Two Tribes

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This article is about the song by Frankie Goes to Hollywood. For the Dutch video game developer, see Two Tribes B.V..
"Two Tribes"
Single by Frankie Goes to Hollywood
from the album Welcome to the Pleasuredome
B-side "One February Friday", "War"
Released 4 June 1984 (1984-06-04)
January 1994 (1994-01)
2000 (2000)
Format 7", 12", cassette
Recorded 1983–1984
Genre New wave, synthpop, dance-pop
Length 3:57
Label ZTT (ZTAS 3)
Writer(s) Peter Gill, Holly Johnson, Mark O'Toole
Producer(s) Trevor Horn
Frankie Goes to Hollywood singles chronology
"Relax"
(1983)
"Two Tribes"
(1984)
"The Power Of Love"
(1984)

"Two Tribes" is the second single by Frankie Goes to Hollywood, released in the UK by ZTT Records on 4 June 1984.[1] The song was later included on the album Welcome to the Pleasuredome. Songwriters, Johnson, Gill and O'Toole received the 1984 Ivor Novello award for Best Song Musically and Lyrically.[2]

The single was a phenomenal success in the UK, entering at the number one position on 10 June 1984[3] and staying at the top of the UK Singles Chart for nine consecutive weeks,[4] during which time the group's previous single "Relax" climbed back up the charts to number two. It was the longest running number-one single in the UK between 1978 and 1991. It has sold 1.58 million copies in the UK as of November 2012.[5]

The track has a relentless pounding bass line and guitar riff coupled with orchestral arrangements and narrated excerpts from the United Kingdom Public Information Film series Protect and Survive peppered throughout the song and its various mixes.

The track was featured in The Comic Strip's movie The Supergrass and on its soundtrack, as well as in the video games Frankie Goes to Hollywood and Grand Theft Auto: Vice City. Sky Sports used the song as the intro for Super League in the late 2000s and the X Factor frequently use the song for the contestants' introductions.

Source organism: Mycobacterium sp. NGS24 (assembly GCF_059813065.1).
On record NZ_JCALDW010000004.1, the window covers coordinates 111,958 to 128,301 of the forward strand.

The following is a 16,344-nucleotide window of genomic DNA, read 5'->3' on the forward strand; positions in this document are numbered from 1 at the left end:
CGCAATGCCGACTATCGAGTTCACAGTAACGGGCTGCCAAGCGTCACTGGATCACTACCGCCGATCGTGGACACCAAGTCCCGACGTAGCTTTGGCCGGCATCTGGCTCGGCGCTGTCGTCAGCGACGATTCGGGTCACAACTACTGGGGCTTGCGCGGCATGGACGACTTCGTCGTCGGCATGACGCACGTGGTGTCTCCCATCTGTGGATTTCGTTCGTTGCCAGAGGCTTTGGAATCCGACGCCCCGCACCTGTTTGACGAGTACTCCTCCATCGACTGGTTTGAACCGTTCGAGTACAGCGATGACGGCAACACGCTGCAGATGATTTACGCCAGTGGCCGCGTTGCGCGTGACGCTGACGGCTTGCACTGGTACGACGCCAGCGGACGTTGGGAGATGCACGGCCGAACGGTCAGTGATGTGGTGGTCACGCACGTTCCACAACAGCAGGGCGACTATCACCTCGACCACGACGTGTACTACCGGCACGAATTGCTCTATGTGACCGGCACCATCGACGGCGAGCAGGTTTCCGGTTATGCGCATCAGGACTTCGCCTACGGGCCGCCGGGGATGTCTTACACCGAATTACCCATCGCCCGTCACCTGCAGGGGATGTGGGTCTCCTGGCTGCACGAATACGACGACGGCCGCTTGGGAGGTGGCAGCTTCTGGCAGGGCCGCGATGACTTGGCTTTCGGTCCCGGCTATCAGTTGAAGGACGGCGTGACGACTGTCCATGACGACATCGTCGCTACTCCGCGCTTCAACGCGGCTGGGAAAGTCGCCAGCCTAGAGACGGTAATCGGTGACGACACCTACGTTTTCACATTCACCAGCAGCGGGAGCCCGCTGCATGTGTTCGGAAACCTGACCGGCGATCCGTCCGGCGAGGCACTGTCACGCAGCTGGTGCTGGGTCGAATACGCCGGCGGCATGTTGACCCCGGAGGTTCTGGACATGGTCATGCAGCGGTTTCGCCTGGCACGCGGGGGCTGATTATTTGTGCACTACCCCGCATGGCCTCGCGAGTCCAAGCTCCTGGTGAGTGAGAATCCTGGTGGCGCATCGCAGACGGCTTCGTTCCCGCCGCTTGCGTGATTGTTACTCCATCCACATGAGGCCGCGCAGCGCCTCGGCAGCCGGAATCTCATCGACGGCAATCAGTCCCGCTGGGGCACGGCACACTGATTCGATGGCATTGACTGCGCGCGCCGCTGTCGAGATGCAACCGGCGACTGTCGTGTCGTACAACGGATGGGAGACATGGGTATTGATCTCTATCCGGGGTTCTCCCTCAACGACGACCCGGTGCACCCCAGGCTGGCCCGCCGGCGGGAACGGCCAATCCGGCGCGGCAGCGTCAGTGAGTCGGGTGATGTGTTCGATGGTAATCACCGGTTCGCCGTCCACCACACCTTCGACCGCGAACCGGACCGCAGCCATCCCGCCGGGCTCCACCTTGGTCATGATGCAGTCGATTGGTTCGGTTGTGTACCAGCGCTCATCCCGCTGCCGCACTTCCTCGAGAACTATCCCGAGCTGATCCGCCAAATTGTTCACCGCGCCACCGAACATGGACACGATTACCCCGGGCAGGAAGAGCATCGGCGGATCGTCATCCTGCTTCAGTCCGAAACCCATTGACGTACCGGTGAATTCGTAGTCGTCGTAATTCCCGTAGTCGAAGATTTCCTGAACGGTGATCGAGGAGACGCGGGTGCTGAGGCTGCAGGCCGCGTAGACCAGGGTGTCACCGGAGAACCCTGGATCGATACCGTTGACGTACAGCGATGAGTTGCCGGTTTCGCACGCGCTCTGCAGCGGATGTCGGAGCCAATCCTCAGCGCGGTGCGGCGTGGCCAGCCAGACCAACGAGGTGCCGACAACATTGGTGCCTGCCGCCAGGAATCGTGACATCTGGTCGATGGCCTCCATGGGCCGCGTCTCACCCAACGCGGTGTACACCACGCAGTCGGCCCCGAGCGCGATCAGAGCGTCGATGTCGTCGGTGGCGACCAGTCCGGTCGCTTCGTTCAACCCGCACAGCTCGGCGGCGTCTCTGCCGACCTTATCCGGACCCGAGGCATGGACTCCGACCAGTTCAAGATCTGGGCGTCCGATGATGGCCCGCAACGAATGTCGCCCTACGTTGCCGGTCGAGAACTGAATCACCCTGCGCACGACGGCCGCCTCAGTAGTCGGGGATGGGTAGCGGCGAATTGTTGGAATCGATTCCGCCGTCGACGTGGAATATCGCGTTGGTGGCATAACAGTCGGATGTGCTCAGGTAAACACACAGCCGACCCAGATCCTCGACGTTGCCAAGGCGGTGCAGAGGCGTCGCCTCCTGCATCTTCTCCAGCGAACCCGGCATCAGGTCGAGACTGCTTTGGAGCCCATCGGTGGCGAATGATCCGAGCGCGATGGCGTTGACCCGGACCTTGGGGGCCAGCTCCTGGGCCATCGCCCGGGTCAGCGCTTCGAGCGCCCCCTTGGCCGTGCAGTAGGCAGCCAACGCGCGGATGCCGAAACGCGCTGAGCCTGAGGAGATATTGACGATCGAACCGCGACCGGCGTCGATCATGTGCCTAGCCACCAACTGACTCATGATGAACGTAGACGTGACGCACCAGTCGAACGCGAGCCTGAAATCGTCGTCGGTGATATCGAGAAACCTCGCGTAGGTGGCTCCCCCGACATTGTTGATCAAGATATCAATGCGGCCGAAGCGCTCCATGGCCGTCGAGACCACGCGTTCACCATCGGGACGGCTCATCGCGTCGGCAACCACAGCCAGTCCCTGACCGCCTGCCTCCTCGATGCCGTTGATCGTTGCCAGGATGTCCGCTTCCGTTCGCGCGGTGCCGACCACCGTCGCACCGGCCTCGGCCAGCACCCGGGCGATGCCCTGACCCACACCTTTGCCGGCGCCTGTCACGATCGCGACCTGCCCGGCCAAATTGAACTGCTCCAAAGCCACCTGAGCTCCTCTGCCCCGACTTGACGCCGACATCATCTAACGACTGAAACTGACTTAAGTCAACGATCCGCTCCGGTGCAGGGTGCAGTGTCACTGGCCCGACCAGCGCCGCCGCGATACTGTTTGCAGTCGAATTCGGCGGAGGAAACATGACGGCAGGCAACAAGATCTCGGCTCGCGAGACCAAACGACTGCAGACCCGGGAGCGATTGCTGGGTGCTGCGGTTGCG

Origins and context[edit]

A version of "Two Tribes" was originally recorded for a BBC John Peel session in October 1982. The session version makes clear that the basic structure of the song, including its signature bass-line, percussion arrangement and idiosyncratic introductory and middle eight sections, were already intact prior to any involvement from ZTT or eventual producer Trevor Horn.

An excerpt from Two Tribes (Peel Sessions 1982)

Problems playing this file? See media help.

The song's title derives from the line "when two great warrior tribes go to war", from the film Mad Max 2 (the line is also spoken by Holly Johnson at the beginning of the session version).

The single was released at the height of the Cold War, when general fears about global nuclear warfare were at a peak. Although Johnson would attest in a 1984 radio interview that the "two tribes" of the song potentially represented any pair of warring adversaries (giving the examples of "cowboys and Indians or Captain Kirk and Klingons"), the song does contain the line "On the air America/I modelled shirts by Van Heusen", a clear reference to then US President Ronald Reagan, who had advertised for Phillips Van Heusen in 1953 (briefly reviving the association in the early 1980s), and whose first film had been titled Love Is On The Air.

Johnson also noted: "There's [sic] two elements in the music — an American funk line and a Russian line. It’s the most obvious demonstration of two tribes that we have today."[6]

Many days were spent by [Steve Lucas]scanning the BBC archive to find words that Ronald Reagan had spoken with the aim to sample (what was new technology)and input to the synclavier 2. Lucas saw Spitting Image's Chris Barrie was contracted to provide the voice overs.